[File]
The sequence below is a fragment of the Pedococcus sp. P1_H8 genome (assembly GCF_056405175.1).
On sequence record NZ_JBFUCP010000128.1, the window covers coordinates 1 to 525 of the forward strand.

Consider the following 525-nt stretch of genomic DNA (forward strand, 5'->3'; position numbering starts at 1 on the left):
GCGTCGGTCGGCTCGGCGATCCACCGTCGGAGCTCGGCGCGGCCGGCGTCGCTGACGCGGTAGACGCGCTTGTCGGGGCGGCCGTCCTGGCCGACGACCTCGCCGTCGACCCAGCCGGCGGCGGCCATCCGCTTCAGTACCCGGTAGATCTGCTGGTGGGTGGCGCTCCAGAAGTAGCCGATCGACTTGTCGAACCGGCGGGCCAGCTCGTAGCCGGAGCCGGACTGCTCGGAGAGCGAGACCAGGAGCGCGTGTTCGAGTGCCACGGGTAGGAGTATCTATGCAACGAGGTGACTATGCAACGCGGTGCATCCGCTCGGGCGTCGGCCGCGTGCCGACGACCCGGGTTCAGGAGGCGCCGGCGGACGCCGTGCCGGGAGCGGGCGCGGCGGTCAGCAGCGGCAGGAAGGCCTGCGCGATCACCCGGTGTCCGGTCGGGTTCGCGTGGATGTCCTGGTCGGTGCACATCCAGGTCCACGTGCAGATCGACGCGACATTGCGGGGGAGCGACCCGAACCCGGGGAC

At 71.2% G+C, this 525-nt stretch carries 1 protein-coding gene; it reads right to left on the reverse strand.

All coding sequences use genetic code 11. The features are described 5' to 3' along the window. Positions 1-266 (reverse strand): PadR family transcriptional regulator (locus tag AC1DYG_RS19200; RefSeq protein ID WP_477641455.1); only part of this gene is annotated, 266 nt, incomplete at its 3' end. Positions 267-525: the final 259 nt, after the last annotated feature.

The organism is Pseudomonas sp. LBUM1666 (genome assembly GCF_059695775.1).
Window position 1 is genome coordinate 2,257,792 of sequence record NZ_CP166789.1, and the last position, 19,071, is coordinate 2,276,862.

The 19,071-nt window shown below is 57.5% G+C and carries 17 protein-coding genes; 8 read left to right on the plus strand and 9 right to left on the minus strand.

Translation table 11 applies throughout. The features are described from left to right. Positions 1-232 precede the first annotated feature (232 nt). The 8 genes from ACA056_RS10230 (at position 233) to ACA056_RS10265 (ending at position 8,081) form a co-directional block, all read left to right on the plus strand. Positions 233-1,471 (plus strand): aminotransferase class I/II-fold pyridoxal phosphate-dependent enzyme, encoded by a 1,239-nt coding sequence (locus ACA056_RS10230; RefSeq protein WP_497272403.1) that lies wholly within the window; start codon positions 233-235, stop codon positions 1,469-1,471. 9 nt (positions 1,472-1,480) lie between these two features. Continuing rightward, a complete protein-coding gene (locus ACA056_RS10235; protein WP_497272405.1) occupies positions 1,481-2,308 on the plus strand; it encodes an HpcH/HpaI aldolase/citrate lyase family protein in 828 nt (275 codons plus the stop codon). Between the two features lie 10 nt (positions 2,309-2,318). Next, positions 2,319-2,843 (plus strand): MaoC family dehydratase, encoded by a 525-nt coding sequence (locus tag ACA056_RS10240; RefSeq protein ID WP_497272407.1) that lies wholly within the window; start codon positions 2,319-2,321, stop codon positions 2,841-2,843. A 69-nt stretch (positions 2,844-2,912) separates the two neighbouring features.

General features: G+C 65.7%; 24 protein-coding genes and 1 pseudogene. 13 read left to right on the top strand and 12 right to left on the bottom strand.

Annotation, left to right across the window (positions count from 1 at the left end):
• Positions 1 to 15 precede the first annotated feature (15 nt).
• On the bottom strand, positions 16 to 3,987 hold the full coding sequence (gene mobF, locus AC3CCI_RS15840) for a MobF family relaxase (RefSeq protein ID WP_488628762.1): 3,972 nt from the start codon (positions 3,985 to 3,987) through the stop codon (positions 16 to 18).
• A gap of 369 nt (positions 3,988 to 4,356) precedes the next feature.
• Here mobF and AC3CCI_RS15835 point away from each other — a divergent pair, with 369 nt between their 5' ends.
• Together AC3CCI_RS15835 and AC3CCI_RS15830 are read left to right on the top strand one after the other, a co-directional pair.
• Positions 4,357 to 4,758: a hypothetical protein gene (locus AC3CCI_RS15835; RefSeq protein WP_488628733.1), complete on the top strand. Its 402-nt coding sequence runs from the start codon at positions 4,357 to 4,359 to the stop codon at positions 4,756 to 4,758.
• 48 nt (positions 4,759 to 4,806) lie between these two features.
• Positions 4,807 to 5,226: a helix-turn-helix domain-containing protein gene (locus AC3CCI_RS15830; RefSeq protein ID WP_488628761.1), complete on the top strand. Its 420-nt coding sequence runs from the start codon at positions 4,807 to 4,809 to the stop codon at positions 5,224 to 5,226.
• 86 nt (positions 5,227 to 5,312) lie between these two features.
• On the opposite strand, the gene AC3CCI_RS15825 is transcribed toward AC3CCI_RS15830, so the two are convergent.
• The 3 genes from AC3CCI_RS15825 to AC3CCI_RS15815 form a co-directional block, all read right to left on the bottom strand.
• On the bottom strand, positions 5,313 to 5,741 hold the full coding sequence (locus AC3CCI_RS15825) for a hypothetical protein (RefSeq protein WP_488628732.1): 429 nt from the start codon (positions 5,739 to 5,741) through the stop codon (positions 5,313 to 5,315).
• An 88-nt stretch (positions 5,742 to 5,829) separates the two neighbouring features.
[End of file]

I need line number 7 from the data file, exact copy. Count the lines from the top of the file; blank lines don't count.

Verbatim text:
The organism is Pseudomonas sp. LBUM1666 (genome assembly GCF_059695775.1).